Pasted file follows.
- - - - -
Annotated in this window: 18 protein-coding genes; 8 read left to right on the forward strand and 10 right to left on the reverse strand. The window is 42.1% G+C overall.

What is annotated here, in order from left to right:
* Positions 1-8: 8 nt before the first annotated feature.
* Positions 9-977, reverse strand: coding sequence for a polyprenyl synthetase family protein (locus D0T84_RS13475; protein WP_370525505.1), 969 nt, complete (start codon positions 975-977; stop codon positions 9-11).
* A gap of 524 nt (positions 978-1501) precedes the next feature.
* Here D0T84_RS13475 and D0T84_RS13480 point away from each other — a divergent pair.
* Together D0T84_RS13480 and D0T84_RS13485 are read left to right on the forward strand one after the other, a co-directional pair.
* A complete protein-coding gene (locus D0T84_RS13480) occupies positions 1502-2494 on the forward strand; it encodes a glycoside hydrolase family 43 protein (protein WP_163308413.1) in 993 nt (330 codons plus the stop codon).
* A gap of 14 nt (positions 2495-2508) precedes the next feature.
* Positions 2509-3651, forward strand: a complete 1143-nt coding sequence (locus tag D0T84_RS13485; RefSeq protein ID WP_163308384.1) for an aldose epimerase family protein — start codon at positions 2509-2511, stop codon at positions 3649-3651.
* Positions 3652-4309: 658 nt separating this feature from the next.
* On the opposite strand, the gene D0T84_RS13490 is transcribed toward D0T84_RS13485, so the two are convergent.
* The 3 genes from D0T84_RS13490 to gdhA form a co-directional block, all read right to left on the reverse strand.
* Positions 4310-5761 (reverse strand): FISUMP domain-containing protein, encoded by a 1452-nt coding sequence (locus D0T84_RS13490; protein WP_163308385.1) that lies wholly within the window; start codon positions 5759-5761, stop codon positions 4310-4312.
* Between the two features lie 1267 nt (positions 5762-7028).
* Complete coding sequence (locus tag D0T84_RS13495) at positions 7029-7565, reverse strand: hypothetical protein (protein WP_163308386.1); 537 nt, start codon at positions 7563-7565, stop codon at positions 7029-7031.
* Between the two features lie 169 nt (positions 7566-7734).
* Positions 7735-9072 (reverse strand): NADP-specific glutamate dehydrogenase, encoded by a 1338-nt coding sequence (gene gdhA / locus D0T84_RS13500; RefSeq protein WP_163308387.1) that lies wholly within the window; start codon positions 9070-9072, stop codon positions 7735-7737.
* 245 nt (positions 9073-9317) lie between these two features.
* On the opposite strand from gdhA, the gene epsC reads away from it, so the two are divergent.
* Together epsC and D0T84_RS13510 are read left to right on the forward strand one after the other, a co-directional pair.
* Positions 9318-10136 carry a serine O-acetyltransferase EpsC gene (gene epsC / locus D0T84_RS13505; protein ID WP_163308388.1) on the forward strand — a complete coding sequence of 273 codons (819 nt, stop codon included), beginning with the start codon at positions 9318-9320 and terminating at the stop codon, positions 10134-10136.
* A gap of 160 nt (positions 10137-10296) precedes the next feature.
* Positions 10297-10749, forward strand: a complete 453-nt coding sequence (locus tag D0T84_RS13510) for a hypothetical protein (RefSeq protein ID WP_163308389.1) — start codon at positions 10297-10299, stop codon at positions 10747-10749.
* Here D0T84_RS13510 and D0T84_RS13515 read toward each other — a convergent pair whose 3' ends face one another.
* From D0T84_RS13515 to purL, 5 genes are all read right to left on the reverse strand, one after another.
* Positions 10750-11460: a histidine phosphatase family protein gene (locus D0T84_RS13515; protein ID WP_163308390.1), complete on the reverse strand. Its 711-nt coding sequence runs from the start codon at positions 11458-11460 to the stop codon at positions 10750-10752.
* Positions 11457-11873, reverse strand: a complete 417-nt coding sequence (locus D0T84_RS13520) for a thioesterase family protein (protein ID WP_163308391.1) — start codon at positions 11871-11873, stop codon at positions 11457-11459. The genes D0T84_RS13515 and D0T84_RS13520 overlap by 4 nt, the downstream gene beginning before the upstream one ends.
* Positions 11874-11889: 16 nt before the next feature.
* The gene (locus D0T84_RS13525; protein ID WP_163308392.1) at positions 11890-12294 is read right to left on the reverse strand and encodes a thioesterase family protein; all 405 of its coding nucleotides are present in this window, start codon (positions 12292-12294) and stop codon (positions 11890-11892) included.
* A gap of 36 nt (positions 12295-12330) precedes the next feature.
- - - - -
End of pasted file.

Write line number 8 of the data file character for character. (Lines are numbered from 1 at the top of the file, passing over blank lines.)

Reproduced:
* A complete protein-coding gene (locus D0T84_RS13480) occupies positions 1502-2494 on the forward strand; it encodes a glycoside hydrolase family 43 protein (protein WP_163308413.1) in 993 nt (330 codons plus the stop codon).